Should India say “Pehle aap”?

In the second match of the previous ODI series against New Zealand last year, India won the toss and elected to field at the Feroz Shah Kotla. They even managed to restrict the Kiwis to a score of 242 after they were comfortably placed at 202/3 by the end of the 40th over. However, come chasing time, they faltered – 40/2 quickly became 73/4 after a silly run out; the match seemed a lost cause once Dhoni was dismissed 65 runs adrift of the target. Just as the last rites of the match were being read in the 41st over at 183/8, Hardik Pandya’s innings was the hand that came out of the grave, but to no avail. India lost by six runs and capped a wretched 19 months. If their series against Zimbabwe was ignored, since the Ides of March in 2015, they had won only two matches while chasing. Every loss was another shot fired at its self-esteem.

The numbers confirm that India have fallen from their peak during 2011-2013, where they won in adverse circumstances – the World Cup (chasing a high score), and the Champions Trophy (defending a low score). In those three world beating years, the Indian team’s Win-Loss ratio (W/L) was amongst the top 2 in the world, either while setting a target or chasing it; they still stood in their lofty position even if the playing field is reduced to the top-9 nations (barring Zimbabwe).

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Chasing deficit: India’s W/L record against all & top 9 teams while batting 1st & 2nd, during the two time periods

Their recent decline (2014-2016) can observed in the above plot, where every blue bar is shorter than its red counterpart; though the team of recent vintage is close in terms of setting the target (Batting 1st), it has registered a massive decline in its chasing fortunes, especially against the top teams. But, isn’t it possible that India won a lot of matches chasing low scores or defending a high score, rather than a tight, 50-50 match as described earlier? To examine this further, it is worth investigating the data from Statsguru.

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First batting intact: Plot of W/L ratio and India’s total scoring distribution versus top-9 teams. Recently, India has set 300+ targets more often and the W/L ratio has not suffered.

A way to represent the scoreboard pressure data is to plot how India’s W/L ratio varies with its 1st innings score. In the above graph, the red lines represent the W/L ratio, and the blue lines represent the % breakup of targets set, at different score ranges versus top-9 teams. Hence, the blue line is a measure for how India were able to create scoreboard pressure. For example, between 2014-16, 40% of India’s first innings scores were above 300, and they ended up notching a W/L of 4 in those 10 matches.

Similarly, a measure of India’s dominance between 2011-13 can be obtained as well: they had the best W/L ratio while defending a sub-200 score (some of these being rain-hit matches) against top opponents – the most memorable one being the 2013 Champions trophy final.  As it is increasingly difficult to win matches with high targets, it is reasonable to expect the W/L graph to rise as the target goes higher. It can be noted that India’s batting first credentials against the top teams is still intact; not only have India registered 300+ scores more often, their W/L ratio is also in good shape.

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Chasing woes: Plot of W/L ratio and breakup of runs chased by India versus top-9 teams. Recently, India have conceded 300+ totals more often and lost more matches across the board while chasing.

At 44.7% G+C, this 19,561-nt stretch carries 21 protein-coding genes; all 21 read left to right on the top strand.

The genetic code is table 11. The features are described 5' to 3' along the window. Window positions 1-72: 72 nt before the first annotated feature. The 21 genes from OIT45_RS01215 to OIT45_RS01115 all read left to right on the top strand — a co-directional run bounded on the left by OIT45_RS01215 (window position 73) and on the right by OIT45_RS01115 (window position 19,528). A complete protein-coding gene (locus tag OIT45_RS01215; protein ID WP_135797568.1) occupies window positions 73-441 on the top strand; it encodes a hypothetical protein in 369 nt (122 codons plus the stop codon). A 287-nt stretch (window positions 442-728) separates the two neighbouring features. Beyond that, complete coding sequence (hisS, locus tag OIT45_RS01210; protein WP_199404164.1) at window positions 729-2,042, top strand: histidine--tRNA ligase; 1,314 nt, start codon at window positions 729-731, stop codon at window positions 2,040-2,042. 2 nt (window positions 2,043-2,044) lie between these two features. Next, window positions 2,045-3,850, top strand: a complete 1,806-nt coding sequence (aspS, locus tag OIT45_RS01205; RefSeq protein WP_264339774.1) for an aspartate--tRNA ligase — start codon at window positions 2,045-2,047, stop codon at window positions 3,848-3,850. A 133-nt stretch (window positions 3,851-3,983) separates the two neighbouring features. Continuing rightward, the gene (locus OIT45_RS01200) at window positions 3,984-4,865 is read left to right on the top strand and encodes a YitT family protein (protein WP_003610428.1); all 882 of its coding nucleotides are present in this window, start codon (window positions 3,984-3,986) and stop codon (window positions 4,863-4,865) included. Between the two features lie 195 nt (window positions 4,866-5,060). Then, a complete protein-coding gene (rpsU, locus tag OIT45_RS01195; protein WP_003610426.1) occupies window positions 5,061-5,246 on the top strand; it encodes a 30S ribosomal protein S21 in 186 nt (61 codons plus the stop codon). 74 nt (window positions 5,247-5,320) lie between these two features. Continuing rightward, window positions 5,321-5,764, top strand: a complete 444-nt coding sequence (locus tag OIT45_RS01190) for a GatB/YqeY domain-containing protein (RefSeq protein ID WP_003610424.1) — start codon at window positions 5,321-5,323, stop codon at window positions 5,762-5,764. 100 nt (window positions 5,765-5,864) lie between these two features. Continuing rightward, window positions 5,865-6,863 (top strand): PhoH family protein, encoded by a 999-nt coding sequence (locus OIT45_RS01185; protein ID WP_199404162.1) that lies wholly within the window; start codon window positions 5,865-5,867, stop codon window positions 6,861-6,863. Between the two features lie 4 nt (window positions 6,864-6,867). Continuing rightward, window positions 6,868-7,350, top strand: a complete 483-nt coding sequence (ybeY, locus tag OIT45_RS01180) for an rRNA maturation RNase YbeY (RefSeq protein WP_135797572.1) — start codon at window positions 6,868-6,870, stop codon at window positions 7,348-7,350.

Now to the crux of the matter: If a similar plot is made for India’s W/L record in chases and the %breakup of runs chased, one can expect a slightly different looking graph (for the blue lines, that is). Since it is more difficult to chase a high score compared to a low one, one can expect the W/L ratio to decrease with an increase in target. In the above plot, India’s chasing prowess when the target is less than or equal to 200 (or, 1st innings score being <=199) is intact as India have not lost a single such match in the last six years. Since the W/L is not defined in this case, the data points have not been shown.

Looking keenly into the plot makes two themes stand out: not only have India been more profligate in their bowling, as seen by a recent increase of conceding 300+ scores, but also have suffered while chasing these scores. In 250+ run chases, they have regressed from their top position previously, to a lowly sixth. India haven’t covered themselves in glory at lower score range as well; their recent W/L record has been markedly inferior at almost every score range.

The on-field events suggest that India’s top opponents have taken note of this weakness: since 1 Jan 2014, India have been asked to chase on 13 of the 22 occasions after having lost the toss. The most damning indictment being, every time India have lost the toss against the top team and being asked to chase since 15th March 2015, they have lost every single time. This may have played on Dhoni’s mind as well – after winning only 2 matches out of 9 upon winning the toss and electing to chase, India selected to bat first the next 12 times the flip of the coin went their way (winning 7 out of 12 matches).

On this note, India’s title defence in this year’s Champions trophy looks on shaky ground. While India’s recent bat first record has been steady and have mounted taller scores more often, they’ve picked up a tendency to concede a high number of 250+ totals and lose. The team may have won the last one with the rub of the green going its way; but based on this evidence, India should certainly be hoping for the coin to land in its favour, and bat first.

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